A: To assist in answering this question, I consulted Lou Knecht, Deputy Chief, Bibliographic Services Division, at the National Library of Medicine (NLM).  She said that the surname is determined by the preference of the author and she stressed the important role played by the author in presenting this information clearly to the publisher. Publishers also play an important role in clarifying the surname, for example, by using some  typographic device (eg, boldface on the author’s surname in the byline or in the table of contents) to make clear which is the surname.  She notes, “If the journal does not use some sort of surname indicator technique, then both the journal and NLM are left to make their best guesses.  And we frequently guess wrong.”   If NLM is contacted by an author to correct an incorrect surname (ie, the name is presented in direct order in the text and you cannot tell what the surname is), they will gladly do this.  They also monitor authors’ preferences for surname, so once NLM is contacted the first time about an incorrect surname, they enter the complicated surname into a table for the future.  If, however, the surname is published incorrectly, this requires an erratum.—Cheryl Iverson, MA

August 2, 2011

Questions From Users of the Manual

Filed under: frequently asked questions — amastyleinsider @ 11:15 am
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Q:   If one has a list of laboratory values, does one have to keep repeating the units of measure, eg, albumin levels of 3.8 g/dL, 3.9 g/dL, and 4.0 g/dL, or is once enough, eg, albumin levels of 3.8, 3.9, and 4.0 g/dL.

A:  No, the unit of measure does not have to be repeated:  albumin levels of 3.8, 3.9, and 4.0 g/dL is fine.  The exception to this is for units of measure that are set closed up to the number or value that they follow, such as the degree sign or the percent sign.  In these cases, the unit of measure should be repeated:  38%, 45%, and 53%.

Q:   What abbreviation does JAMA/Archives prefer for adjusted odds ratio?

A:   We prefer AOR.

Q:   Is “data on file” acceptable in a bibliography or in parentheses in the text?  I don’t see this in the Manual.

A:   The phrase “data on file” is a little vague.  What a reader who’s interested in more information might really want to know is how the author of the manuscript saw the data (and how, perhaps, the interested reader might be able to see it too).  Something more granular about how the author came upon the information would be more helpful.  For example, did the author learn about the information through a personal communication (and is that personal communication the “data on file”?)?  If so, see 3.13.9 in the Manual for how to style this as an in-text references.  Is the “data on file” an internal memo at an institution and, if so, does it have a document number that could be listed in the reference list?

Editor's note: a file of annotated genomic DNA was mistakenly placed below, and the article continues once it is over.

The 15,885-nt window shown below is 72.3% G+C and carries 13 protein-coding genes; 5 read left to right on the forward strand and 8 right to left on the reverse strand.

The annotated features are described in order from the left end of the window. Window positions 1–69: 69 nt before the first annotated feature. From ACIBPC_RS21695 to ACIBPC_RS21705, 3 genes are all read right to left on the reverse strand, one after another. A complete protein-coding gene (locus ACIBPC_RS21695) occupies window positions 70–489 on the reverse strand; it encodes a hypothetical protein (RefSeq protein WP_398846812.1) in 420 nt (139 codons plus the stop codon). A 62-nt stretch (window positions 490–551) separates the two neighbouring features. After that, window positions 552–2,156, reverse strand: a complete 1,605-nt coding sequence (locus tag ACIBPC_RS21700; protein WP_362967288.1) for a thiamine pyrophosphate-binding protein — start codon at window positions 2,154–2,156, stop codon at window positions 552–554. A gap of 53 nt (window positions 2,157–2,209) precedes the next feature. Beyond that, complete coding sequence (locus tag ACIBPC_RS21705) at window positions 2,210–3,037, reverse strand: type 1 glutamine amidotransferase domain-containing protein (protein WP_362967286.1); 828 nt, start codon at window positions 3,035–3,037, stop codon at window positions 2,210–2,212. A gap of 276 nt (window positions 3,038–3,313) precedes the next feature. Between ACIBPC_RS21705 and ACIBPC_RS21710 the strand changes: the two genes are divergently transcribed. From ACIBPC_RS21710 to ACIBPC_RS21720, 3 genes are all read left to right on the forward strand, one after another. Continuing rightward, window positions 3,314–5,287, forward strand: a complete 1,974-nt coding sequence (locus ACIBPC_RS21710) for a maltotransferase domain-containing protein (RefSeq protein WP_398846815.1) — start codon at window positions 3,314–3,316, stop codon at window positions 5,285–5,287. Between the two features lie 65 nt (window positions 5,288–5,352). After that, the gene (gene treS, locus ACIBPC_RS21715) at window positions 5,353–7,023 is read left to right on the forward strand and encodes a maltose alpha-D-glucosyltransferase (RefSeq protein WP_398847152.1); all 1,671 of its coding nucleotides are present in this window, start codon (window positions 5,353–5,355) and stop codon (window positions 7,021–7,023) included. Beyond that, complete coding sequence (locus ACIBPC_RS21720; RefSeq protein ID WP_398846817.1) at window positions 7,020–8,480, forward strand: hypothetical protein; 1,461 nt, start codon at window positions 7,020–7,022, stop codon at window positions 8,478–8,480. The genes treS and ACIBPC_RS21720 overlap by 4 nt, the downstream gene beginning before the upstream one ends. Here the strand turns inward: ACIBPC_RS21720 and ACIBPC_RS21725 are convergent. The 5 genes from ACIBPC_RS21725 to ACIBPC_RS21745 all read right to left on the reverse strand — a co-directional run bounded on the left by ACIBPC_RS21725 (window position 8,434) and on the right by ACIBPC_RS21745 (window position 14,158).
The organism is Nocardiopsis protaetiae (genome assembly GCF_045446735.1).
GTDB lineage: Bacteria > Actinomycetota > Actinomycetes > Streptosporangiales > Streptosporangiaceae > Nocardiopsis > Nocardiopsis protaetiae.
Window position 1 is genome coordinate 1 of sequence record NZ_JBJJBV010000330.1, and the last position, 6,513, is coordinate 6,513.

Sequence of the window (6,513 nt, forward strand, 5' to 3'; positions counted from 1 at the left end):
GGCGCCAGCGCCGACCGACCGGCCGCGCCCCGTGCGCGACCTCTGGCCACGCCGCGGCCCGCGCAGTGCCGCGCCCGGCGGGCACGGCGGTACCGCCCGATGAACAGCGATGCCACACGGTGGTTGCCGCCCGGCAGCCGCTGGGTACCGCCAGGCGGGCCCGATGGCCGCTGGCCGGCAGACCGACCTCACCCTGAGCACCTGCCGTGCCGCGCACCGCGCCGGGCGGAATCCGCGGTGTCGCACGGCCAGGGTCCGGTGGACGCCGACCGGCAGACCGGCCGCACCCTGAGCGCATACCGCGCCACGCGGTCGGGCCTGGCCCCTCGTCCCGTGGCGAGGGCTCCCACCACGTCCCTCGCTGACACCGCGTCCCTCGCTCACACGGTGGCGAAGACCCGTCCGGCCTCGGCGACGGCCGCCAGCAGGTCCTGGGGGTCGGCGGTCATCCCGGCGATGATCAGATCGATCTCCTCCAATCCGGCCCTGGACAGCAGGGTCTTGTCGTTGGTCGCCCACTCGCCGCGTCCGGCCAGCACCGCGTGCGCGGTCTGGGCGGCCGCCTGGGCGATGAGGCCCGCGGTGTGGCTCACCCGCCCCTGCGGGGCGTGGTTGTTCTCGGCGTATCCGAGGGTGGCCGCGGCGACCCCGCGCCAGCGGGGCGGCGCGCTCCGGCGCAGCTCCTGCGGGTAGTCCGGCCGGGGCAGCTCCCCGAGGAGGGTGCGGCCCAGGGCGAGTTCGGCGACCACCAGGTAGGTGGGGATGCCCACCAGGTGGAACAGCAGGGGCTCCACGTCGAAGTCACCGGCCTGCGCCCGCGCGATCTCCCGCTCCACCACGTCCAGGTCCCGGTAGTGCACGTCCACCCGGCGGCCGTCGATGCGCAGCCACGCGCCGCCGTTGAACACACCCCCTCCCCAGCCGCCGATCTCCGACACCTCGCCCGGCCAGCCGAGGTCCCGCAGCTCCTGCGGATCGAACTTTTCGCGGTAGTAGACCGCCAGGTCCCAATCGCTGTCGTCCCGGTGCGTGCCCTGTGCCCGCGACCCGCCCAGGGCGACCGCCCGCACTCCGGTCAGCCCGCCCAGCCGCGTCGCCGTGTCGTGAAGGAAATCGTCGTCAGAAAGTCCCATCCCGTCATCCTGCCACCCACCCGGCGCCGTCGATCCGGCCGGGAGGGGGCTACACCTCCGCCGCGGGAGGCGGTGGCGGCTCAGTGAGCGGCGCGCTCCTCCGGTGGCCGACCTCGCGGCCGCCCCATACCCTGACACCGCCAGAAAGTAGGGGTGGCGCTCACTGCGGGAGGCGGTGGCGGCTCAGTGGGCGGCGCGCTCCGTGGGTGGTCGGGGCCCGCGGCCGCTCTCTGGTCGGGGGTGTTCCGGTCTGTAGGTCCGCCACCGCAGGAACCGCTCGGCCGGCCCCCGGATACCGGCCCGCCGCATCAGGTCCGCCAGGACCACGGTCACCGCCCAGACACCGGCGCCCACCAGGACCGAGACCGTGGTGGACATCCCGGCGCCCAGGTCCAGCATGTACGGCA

Q:   Would you hyphenate “quality of life” when it’s used as a noun as well as when it’s used as an adjective?

A:   We usually hyphenate as an adjective and not as a noun.—Cheryl Iverson, MA

May 20, 2011

Questions From Users of the Manual

Filed under: frequently asked questions,punctuation,usage — amastyleinsider @ 2:00 pm
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Q:    When a bulleted list is introduced by a brief comment, eg, “The principal signs and symptoms of rheumatoid arthritis are as follows,” and all of the items in the bulleted list are from the same source, does a citation need to be placed at the end of each bulleted item or is it sufficient to place the citation at the end of the brief introductory comment?

A:    We would recommend placing the citation within the text that introduces the bulleted list if all the items in the list came from the same source.  If the items came from multiple sources, then placing the appropriate citation at the end of each item would be necessary.

Q:    In this example, would you hyphenate “well child”?

  • He was taken for a well-child [or well child] checkup.

A:    Yes, we would hyphenate in this case.

Q:    The Manual says nothing about how to treat reference citations in the abstract.  Should such citations simply be deleted from the abstract and from the reference list or should complete bibliographic details about the reference be inserted in the abstract parenthetically?

A:    You are quite right that the Manual does not mention how to treat references in the abstract as we never include reference citations (either as superscript numbers or within parentheses in the text) in the abstract (see 2.3, fourth bullet, re not citing references in an abstract).  If an author has included references in an abstract, it doesn’t seem advisable to delete the references altogether.  Discuss with the author trying to include the references early on in the manuscript itself.  It seems unlikely that an author would consider a reference important enough to include in the abstract and then not cite it in the text.

Q:   I don’t see anything in the Manual about how to style “e-mail,” ie, with or without a hyphen.  Help, please.

A:   Although the Manual doesn’t specifically address this point, it does include guidance on capping (see 10.7) and, in that section, it’s clear that the Manual recommends a hyphen in “e-mail.”  If you use the Manual online, for questions like this the “quick search” box is invaluable.  Just type the term you are looking for into the search box and the results should guide you.  If you had begun with “email,” you would have gotten no results, which would—I hope—have tipped you off to try “e-mail,” which produces 3 pages of results.—Cheryl Iverson, MA